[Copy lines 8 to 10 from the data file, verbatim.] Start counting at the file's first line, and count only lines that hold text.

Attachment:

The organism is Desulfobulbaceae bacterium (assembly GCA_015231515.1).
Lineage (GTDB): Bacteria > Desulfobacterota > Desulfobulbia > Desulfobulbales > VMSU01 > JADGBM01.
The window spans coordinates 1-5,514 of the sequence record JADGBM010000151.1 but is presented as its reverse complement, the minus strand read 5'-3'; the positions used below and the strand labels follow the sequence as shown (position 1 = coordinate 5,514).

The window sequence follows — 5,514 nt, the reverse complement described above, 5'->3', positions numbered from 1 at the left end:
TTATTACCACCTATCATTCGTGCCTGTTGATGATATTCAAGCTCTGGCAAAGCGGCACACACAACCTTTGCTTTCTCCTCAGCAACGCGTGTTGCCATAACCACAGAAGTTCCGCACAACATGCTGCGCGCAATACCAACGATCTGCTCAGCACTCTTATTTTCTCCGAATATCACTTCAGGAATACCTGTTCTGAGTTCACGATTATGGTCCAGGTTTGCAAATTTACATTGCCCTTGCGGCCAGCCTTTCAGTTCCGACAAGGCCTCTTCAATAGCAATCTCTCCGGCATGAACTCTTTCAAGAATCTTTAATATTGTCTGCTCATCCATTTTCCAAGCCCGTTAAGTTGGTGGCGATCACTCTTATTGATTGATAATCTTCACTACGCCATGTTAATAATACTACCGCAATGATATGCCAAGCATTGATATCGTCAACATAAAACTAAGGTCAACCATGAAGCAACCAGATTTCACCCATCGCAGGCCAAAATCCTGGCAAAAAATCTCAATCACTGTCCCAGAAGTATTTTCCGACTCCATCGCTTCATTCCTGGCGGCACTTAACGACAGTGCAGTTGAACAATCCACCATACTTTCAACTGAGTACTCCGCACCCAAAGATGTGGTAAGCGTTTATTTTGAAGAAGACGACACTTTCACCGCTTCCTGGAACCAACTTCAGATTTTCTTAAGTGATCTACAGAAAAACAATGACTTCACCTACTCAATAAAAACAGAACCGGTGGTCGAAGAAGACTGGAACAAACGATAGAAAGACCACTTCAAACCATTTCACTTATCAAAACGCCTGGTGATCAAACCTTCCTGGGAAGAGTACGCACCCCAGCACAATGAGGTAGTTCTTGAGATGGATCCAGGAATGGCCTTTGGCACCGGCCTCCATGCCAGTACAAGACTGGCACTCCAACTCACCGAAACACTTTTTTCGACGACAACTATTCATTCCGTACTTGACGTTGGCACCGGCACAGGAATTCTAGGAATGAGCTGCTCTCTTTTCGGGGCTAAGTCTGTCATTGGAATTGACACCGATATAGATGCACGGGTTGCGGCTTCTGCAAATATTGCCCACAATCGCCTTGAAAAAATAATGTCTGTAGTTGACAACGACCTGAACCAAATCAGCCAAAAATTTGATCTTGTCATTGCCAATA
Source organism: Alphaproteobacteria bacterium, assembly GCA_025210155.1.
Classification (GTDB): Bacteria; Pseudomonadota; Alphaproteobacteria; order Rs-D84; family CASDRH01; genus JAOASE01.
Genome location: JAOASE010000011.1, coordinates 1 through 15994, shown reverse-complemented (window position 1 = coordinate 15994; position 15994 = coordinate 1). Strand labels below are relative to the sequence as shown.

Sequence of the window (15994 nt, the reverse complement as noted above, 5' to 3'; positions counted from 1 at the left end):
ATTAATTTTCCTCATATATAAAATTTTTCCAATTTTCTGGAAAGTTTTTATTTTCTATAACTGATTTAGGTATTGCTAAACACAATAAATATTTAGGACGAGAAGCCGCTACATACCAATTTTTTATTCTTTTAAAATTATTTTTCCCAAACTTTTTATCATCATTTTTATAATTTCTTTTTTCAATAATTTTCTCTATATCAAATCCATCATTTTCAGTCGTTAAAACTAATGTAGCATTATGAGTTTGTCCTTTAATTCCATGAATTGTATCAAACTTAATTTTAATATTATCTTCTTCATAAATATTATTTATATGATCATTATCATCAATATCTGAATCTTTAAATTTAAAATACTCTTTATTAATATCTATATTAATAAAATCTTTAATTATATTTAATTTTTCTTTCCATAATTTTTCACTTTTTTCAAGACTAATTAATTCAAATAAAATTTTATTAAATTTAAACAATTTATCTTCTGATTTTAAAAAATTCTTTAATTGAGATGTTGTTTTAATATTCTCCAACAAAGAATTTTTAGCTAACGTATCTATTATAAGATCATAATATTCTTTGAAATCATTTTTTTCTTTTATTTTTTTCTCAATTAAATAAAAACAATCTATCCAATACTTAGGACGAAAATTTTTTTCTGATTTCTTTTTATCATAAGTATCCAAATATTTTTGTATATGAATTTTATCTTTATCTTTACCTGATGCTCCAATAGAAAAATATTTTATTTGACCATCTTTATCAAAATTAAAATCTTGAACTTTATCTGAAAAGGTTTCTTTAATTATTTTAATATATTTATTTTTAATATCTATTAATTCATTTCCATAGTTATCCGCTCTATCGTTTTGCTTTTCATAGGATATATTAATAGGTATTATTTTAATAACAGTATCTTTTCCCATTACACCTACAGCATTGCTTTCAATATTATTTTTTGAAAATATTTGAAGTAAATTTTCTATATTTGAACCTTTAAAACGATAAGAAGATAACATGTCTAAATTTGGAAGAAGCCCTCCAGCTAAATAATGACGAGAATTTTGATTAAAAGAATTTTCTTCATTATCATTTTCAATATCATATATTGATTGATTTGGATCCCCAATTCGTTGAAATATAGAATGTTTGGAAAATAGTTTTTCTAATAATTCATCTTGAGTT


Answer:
Genome location: JAOASE010000011.1, coordinates 1 through 15994, shown reverse-complemented (window position 1 = coordinate 15994; position 15994 = coordinate 1). Strand labels below are relative to the sequence as shown.

Sequence of the window (15994 nt, the reverse complement as noted above, 5' to 3'; positions counted from 1 at the left end):
ATTAATTTTCCTCATATATAAAATTTTTCCAATTTTCTGGAAAGTTTTTATTTTCTATAACTGATTTAGGTATTGCTAAACACAATAAATATTTAGGACGAGAAGCCGCTACATACCAATTTTTTATTCTTTTAAAATTATTTTTCCCAAACTTTTTATCATCATTTTTATAATTTCTTTTTTCAATAATTTTCTCTATATCAAATCCATCATTTTCAGTCGTTAAAACTAATGTAGCATTATGAGTTTGTCCTTTAATTCCATGAATTGTATCAAACTTAATTTTAATATTATCTTCTTCATAAATATTATTTATATGATCATTATCATCAATATCTGAATCTTTAAATTTAAAATACTCTTTATTAATATCTATATTAATAAAATCTTTAATTATATTTAATTTTTCTTTCCATAATTTTTCACTTTTTTCAAGACTAATTAATTCAAATAAAATTTTATTAAATTTAAACAATTTATCTTCTGATTTTAAAAAATTCTTTAATTGAGATGTTGTTTTAATATTCTCCAACAAAGAATTTTTAGCTAACGTATCTATTATAAGATCATAATATTCTTTGAAATCATTTTTTTCTTTTATTTTTTTCTCAATTAAATAAAAACAATCTATCCAATACTTAGGACGAAAATTTTTTTCTGATTTCTTTTTATCATAAGTATCCAAATATTTTTGTATATGAATTTTATCTTTATCTTTACCTGATGCTCCAATAGAAAAATATTTTATTTGACCATCTTTATCAAAATTAAAATCTTGAACTTTATCTGAAAAGGTTTCTTTAATTATTTTAATATATTTATTTTTAATATCTATTAATTCATTTCCATAGTTATCCGCTCTATCGTTTTGCTTTTCATAGGATATATTAATAGGTATTATTTTAATAACAGTATCTTTTCCCATTACACCTACAGCATTGCTTTCAATATTATTTTTTGAAAATATTTGAAGTAAATTTTCTATATTTGAACCTTTAAAACGATAAGAAGATAACATGTCTAAATTTGGAAGAAGCCCTCCAGCTAAATAATGACGAGAATTTTGATTAAAAGAATTTTCTTCATTATCATTTTCAATATCATATATTGATTGATTTGGATCCCCAATTCGTTGAAATATAGAATGTTTGGAAAATAGTTTTTCTAATAATTCATCTTGAGTT